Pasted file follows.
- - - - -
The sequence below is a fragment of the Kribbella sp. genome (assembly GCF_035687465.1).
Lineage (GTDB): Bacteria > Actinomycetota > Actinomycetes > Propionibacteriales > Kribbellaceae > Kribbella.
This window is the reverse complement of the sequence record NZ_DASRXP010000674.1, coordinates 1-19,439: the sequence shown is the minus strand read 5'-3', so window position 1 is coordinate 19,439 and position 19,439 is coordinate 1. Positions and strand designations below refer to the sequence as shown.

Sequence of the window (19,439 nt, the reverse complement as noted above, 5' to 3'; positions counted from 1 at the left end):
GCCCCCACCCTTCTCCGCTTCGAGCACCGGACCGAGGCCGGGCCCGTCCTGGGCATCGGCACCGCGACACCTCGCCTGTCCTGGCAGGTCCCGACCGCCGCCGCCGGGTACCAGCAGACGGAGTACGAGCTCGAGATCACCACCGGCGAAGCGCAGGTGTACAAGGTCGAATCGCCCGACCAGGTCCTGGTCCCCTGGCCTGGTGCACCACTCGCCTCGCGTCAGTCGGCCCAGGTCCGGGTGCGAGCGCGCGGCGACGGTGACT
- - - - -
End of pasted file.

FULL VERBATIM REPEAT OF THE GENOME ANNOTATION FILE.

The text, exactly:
The sequence below is a fragment of the Kribbella sp. genome (assembly GCF_035687465.1).
Lineage (GTDB): Bacteria > Actinomycetota > Actinomycetes > Propionibacteriales > Kribbellaceae > Kribbella.
This window is the reverse complement of the sequence record NZ_DASRXP010000674.1, coordinates 1-19,439: the sequence shown is the minus strand read 5'-3', so window position 1 is coordinate 19,439 and position 19,439 is coordinate 1. Positions and strand designations below refer to the sequence as shown.

Sequence of the window (19,439 nt, the reverse complement as noted above, 5' to 3'; positions counted from 1 at the left end):
GCCCCCACCCTTCTCCGCTTCGAGCACCGGACCGAGGCCGGGCCCGTCCTGGGCATCGGCACCGCGACACCTCGCCTGTCCTGGCAGGTCCCGACCGCCGCCGCCGGGTACCAGCAGACGGAGTACGAGCTCGAGATCACCACCGGCGAAGCGCAGGTGTACAAGGTCGAATCGCCCGACCAGGTCCTGGTCCCCTGGCCTGGTGCACCACTCGCCTCGCGTCAGTCGGCCCAGGTCCGGGTGCGAGCGCGCGGCGACGGTGACT